Elizabethgrad was ravished by famine in 1901 which was made worse by poor government response. The region itself is extremely fertile. However, a drought in 1892 and poor farming methods which never allowed the soil to recover prompted a large famine that plagued the region. According to a 1901 NY Times article, the Ministry of the Interior denied that the persistence of famine in the region and blocked non-State charities from bringing aid to the area. In the opinion of the NY Times author, "The existence of famine was inconvenient at a time when negotiations were pending for foreign loans." The Governor of the Kherson region, Prince Oblonsky, refused to acknowledge this famine. Nevertheless, one non-resident and non-State worker was able to gain access to Elizabethgrad and could provide the NY Times with an eye-witness account He observed:
1. General destitution
2. Acute destitution
3. Death from starvation
4. Hunger typhus (shows poverty)
5. Little to no work to be found in the region.
The first Ukraine Theater was built in Kirovohrad, which was founded by M. Kropyvnyts'ky, I. Karpenko-Karyy, M. Zankovets'ka, P. Saksahans'ky and M. Sadovs'ky.
A lot of legends are associated with Kirovograd. One of them tells about the sunken Turkish ship, which carried gold down the river Ingul. But there are no some real documents, to confirm the direct place, where the ship sank.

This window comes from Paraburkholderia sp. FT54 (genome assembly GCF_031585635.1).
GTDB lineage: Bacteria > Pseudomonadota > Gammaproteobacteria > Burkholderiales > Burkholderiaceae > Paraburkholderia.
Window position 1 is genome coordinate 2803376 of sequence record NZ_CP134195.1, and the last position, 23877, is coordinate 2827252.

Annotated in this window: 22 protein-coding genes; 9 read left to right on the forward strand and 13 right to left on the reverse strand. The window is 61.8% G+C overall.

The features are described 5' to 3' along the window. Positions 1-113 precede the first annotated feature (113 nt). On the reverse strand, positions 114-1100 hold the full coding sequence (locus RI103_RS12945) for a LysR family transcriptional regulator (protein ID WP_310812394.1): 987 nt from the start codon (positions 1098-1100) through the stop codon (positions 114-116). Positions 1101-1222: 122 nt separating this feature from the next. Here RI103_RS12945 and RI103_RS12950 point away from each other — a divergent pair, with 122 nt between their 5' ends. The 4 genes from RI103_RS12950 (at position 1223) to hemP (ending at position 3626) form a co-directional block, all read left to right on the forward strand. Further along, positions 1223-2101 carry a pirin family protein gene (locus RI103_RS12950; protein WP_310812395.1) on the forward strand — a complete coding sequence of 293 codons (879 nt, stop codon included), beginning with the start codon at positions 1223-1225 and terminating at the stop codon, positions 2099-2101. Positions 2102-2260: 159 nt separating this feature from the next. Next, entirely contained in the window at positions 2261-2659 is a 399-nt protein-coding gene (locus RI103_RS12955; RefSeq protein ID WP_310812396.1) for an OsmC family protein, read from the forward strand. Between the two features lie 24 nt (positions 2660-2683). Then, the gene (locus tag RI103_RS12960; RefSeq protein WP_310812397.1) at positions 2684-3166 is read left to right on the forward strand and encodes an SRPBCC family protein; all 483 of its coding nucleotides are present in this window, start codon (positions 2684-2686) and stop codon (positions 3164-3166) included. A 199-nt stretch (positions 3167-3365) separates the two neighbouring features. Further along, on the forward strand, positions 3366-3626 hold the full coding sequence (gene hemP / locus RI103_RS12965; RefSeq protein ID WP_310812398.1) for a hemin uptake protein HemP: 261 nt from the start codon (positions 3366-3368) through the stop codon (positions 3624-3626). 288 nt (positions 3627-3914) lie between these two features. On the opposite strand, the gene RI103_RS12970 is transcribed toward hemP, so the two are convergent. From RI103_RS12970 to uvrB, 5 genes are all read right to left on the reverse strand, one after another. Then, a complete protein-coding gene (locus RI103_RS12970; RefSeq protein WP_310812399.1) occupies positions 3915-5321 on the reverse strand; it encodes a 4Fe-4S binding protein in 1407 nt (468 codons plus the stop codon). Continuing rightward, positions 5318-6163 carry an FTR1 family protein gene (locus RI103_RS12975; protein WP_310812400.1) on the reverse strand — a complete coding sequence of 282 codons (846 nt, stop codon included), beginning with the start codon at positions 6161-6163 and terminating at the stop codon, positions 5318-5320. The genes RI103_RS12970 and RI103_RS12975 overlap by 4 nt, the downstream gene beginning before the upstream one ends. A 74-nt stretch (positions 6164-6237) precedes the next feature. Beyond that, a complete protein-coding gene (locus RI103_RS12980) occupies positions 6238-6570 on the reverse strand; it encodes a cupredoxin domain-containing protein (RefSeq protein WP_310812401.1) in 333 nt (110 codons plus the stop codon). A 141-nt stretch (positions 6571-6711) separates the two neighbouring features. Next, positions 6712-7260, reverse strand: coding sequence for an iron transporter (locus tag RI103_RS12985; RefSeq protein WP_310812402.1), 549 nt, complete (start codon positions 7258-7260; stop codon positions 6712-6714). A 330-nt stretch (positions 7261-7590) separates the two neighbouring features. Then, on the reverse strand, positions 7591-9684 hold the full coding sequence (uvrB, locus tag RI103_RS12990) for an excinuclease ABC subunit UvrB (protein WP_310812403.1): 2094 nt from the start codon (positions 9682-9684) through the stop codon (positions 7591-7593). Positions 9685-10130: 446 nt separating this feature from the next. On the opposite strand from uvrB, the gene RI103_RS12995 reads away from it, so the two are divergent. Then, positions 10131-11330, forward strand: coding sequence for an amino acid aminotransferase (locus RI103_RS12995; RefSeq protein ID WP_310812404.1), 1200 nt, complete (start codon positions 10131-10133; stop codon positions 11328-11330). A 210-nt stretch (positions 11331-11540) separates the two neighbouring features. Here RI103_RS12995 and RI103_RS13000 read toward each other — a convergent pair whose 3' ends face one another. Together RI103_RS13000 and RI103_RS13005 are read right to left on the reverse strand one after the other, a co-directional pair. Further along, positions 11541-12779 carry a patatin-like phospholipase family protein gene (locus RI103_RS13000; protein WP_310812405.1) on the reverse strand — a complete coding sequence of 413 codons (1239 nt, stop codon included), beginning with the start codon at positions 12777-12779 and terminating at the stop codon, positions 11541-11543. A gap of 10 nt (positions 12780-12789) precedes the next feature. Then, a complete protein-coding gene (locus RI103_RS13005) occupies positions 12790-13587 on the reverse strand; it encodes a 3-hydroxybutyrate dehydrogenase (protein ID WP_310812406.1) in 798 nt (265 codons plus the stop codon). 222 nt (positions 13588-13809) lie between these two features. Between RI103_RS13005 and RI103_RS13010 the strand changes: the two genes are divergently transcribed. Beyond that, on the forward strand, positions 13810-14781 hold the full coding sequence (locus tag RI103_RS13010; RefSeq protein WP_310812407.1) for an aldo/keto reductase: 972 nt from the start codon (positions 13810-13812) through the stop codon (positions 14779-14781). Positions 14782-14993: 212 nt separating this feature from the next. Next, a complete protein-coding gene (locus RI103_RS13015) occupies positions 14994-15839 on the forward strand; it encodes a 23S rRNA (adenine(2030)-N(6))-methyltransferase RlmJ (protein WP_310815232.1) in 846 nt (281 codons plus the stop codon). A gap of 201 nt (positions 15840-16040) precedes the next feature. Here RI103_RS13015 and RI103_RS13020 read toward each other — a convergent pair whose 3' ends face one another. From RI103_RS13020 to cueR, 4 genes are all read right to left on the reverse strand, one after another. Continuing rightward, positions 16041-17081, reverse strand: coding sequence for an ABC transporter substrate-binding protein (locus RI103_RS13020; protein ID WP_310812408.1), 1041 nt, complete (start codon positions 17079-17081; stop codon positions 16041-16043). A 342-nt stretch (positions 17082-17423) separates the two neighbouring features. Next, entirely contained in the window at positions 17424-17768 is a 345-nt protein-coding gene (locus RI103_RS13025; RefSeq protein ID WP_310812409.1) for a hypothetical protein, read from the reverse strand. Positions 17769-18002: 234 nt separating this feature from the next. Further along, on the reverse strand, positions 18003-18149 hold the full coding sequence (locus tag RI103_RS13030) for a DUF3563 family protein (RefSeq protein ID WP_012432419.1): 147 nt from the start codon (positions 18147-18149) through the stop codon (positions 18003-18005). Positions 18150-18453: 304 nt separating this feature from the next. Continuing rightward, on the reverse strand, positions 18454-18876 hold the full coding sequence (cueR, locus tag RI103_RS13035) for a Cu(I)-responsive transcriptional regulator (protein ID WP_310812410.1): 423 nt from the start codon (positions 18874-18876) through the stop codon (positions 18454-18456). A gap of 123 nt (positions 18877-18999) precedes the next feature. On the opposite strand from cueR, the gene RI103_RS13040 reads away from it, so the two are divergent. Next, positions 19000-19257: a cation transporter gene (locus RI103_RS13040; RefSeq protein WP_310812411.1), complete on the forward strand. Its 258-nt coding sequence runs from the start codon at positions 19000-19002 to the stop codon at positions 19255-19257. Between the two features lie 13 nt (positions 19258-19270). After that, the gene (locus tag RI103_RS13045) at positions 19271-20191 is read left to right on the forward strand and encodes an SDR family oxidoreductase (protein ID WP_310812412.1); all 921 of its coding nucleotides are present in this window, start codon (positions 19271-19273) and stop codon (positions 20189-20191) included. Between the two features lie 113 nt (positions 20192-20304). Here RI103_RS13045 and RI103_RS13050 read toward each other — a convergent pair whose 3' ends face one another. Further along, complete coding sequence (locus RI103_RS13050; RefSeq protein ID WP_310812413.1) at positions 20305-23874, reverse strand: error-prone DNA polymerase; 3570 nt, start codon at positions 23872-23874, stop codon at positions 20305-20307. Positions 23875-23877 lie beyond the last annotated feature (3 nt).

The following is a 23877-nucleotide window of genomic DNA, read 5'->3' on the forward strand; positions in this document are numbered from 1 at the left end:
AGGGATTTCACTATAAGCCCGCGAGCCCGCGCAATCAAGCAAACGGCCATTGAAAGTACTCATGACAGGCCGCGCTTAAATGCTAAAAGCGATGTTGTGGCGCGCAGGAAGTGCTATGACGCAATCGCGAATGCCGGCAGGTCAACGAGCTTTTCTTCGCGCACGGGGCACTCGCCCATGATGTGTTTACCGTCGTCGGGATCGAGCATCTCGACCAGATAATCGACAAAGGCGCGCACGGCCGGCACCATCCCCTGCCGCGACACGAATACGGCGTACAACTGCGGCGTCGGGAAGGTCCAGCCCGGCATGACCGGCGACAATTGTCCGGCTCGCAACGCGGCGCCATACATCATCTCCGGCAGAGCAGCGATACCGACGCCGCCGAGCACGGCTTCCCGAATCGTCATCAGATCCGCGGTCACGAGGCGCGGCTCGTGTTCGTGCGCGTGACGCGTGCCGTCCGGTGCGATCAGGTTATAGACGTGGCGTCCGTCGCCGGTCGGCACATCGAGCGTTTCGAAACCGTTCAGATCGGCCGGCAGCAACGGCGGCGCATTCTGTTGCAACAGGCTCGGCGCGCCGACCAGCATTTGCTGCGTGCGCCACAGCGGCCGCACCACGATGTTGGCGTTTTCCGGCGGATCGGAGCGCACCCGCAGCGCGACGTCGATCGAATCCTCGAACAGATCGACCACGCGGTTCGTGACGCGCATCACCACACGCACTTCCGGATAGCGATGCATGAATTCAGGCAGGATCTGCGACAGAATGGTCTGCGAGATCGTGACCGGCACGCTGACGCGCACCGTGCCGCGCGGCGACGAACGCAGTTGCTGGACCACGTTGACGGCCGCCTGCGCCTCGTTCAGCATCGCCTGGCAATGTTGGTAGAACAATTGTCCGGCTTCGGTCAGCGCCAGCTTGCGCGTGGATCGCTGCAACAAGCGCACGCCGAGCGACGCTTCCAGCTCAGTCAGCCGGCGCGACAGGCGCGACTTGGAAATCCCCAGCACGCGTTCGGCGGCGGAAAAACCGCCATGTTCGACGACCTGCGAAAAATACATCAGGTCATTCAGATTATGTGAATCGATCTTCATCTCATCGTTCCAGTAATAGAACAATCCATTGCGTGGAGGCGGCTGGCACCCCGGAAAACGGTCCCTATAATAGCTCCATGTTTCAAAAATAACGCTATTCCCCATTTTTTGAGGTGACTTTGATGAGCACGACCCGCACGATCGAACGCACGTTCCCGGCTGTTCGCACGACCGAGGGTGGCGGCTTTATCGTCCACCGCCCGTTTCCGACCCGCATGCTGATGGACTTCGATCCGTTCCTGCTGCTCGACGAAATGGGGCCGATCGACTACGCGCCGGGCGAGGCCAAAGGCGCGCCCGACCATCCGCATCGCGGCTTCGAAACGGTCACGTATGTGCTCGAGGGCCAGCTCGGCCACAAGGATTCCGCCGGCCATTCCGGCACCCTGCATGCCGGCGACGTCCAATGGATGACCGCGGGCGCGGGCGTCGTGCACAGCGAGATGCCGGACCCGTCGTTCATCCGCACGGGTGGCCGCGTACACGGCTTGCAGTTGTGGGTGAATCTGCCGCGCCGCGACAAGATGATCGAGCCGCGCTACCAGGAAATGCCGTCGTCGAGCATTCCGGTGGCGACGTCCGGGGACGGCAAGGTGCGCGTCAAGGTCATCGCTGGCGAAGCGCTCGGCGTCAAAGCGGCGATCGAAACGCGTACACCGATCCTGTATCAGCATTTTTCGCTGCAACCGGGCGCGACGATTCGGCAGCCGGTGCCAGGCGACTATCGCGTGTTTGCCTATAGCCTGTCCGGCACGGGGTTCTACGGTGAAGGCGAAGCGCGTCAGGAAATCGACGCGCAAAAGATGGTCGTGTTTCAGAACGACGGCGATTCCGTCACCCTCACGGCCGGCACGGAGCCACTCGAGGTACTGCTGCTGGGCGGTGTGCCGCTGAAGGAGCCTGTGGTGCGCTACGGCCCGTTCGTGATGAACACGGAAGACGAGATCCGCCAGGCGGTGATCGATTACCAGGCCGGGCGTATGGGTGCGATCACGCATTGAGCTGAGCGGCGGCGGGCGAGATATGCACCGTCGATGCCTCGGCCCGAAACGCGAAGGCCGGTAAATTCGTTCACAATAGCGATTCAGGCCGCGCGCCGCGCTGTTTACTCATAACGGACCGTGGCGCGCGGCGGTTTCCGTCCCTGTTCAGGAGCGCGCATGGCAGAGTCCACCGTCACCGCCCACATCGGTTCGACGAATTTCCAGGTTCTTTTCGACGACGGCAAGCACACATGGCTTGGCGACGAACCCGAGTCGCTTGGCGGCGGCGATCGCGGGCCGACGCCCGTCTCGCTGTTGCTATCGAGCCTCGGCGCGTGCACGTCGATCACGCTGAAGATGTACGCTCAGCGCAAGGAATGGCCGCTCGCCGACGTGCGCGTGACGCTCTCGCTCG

The other interesting fact from the history of this wonderful city is that the building plan of former Elizabethgrad and now Kirovograd was based on the building plan of Paris. The only difference is that the houses in the center of Kirovograd are lower for a couple stores than in the capital of France. That means that all central streets along and near the river Ingul copy the plan of Paris. Kirovograd was even called little Paris before.
The city is full of interesting places. One of the sights in Kirovograd attracts the newlyweds. It is the bridge over the Ingul, the railings of which are crowned with padlocks. Here one can see the different padlocks with names of people in love – it is the padlocks of love. According to the tradition the newlyweds hang the padlock on the bridge and throw out the key into the water, that symbolizes their unbreakable union. This tradition exists not only in such Ukrainian cities as Kiev and Odessa, but also in Riga and Florence…
The other attraction of the city is the first dramatic theatre in Ukraine – the theatre in name of Kropivnitski. The first tram in Ukraine was also started in Kirovograd. But during the war the Germans demolished the tramways and they were not renewed after the occupation.
The favorite rest places of Kirovograd citizens are the parks – Kovalevski, Victory, and arboretum. The Park of Victory exists for more than 200 years. It is situated along the river Suhokleia and the water reservoir in Kirovograd. In park there are places with the Crimean microclimate and the southern trees and bushes can grow there.